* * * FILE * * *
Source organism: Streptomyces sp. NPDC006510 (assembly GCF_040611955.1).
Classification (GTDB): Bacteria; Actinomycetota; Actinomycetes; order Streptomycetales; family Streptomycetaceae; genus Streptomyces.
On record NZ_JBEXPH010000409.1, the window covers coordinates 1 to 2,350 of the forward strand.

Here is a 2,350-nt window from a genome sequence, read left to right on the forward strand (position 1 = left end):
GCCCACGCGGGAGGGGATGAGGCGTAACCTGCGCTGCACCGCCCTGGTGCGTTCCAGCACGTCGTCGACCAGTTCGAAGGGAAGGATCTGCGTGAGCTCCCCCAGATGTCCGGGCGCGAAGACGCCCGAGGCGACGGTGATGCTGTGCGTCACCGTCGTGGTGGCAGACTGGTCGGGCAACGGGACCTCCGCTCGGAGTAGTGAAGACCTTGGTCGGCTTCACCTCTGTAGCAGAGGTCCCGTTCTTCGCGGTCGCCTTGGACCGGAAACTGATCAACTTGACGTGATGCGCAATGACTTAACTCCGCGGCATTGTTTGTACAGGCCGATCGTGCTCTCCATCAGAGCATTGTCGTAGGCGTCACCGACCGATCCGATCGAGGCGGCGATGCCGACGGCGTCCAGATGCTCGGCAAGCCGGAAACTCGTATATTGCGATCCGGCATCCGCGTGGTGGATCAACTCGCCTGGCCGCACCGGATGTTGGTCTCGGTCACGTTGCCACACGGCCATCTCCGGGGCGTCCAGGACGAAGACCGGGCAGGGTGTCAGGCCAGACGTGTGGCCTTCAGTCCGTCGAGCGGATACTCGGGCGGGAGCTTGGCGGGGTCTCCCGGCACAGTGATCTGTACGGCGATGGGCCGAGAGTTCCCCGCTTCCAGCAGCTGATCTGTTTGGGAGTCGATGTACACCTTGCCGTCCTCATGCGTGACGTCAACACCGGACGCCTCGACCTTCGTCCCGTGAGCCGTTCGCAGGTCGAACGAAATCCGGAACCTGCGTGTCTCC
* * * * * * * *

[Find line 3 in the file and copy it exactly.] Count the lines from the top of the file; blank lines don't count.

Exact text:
On record NZ_JBEXPH010000409.1, the window covers coordinates 1 to 2,350 of the forward strand.